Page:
This world is so bizarre. We’re fighting a war against terrorism, but we’re ignoring the cause of this terrorism. Do people not realize that terrorism is caused by oppression by a more powerful force? And what is power but having something that the other person/group lacks. It could be knowledge, money, a gun, a drug, etc. The war on terrorism should not be targeting the people who are trying to solve their situation, but towards the cause of it. The war should be looking at how American capitalists are targeting areas of weakness in the world to reap the awards. They are the imperialists in the 21st century. Humans have not learned a thing from the British, French, Spanish, Dutch, German imperialists, the communist Russians, the Ottoman Turks, the Mongols, the Romans, and so on. Humans need to realize and accept that having power is actually a bad thing. The communists have it right. Everyone should be put on an equal playing field and maybe some of the problems in the world can be solved. Maybe not some of the medical diseases, but the social problems that exist.

Previous Thoughts

February 20, 2005

Pre-face: Before setting up this blog, I had been writing at another site two-three years ago over at opendiary.com (it no longer exists now), and also on my computer from time-to-time. My notes on the computer aren’t that articulated, just brief points usually, but I thought I’d put them up here to store them more easily right now. The next couple of posts will be various short essays or notes written in this year. Hope to be inspired soon to write more, or maybe I’m too inspired right now to put down my thoughts with everything going on – election, baseball, flu epidemic, Iraq, etc, etc, etc. Enjoy.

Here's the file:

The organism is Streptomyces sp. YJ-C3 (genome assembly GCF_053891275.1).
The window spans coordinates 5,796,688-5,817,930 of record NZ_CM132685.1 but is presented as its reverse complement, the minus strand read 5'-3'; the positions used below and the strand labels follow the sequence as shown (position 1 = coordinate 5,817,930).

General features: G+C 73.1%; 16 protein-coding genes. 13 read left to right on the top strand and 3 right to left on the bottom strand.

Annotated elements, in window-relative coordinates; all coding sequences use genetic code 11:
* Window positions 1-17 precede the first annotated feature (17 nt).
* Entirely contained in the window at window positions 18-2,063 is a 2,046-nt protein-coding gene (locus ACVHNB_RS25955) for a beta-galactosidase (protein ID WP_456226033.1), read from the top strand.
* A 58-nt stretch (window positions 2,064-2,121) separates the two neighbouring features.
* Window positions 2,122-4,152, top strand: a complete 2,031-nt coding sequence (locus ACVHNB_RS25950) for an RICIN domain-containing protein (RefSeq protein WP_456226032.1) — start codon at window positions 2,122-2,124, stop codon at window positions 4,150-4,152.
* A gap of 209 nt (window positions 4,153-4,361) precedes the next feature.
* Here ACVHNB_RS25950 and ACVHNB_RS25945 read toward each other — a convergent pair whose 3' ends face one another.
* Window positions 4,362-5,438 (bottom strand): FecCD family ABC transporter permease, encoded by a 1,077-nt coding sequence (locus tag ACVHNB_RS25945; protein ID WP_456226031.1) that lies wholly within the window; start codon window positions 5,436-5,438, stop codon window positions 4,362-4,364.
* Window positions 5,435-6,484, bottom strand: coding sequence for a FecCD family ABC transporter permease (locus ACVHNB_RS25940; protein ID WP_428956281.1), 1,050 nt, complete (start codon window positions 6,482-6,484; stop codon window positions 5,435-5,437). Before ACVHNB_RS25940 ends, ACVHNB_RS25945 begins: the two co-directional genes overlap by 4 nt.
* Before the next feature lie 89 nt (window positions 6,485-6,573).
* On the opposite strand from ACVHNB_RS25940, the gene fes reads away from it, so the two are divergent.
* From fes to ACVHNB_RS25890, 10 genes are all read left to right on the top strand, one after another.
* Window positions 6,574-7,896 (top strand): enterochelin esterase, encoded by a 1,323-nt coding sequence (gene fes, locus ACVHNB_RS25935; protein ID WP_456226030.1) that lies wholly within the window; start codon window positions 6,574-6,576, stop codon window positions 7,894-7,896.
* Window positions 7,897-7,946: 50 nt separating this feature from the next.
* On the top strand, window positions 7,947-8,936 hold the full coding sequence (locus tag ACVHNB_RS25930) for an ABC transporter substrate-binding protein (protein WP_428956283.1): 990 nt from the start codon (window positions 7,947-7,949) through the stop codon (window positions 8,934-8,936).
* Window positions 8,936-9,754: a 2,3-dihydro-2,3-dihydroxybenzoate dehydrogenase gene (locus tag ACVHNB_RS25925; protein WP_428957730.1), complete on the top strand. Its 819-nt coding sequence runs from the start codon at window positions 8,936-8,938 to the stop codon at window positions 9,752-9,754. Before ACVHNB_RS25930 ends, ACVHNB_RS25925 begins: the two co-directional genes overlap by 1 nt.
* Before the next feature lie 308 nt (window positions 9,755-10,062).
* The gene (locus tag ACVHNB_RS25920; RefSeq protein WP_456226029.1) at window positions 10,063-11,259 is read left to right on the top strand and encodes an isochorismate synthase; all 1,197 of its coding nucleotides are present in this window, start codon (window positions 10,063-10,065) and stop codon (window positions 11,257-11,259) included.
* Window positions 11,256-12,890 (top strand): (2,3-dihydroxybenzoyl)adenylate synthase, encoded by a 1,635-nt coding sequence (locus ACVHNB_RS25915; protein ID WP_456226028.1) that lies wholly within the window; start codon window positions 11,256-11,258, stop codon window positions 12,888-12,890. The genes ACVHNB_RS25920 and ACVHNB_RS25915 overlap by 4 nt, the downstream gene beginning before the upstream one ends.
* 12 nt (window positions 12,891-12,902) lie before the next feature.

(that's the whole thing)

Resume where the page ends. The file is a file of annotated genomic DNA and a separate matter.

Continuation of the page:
July 25, 2004.

Thoughts.

The doom of capitalism

Why disease is good for the world.

– without disease, illness, etc. the pharmaceuticals wouldn’t have anything to battle against
o meaning, companies would lose money and eventually go bankrupt.
o Therefore, to ensure the companies will still exist, the drug companies don’t pursue the research further enough to eliminate these beneficial diseases.
o Doctors and researchers from the 17th-early 20th pursued medicine to eradicate diseases for the benefit of the human race. Somehow, that pursuit for man has become a pursuit for money. If companies truly don’t care about the profits their drugs make, would they need to advertise heavily on television and convince people they do have a problem? Why do drug companies exist? Why can’t they be non-profit organizations and actually care about their clients? Even if these companies charge money for Tyenol, why not give the really helpful drugs for AIDs and diabetes out for free and support those operations through other donations?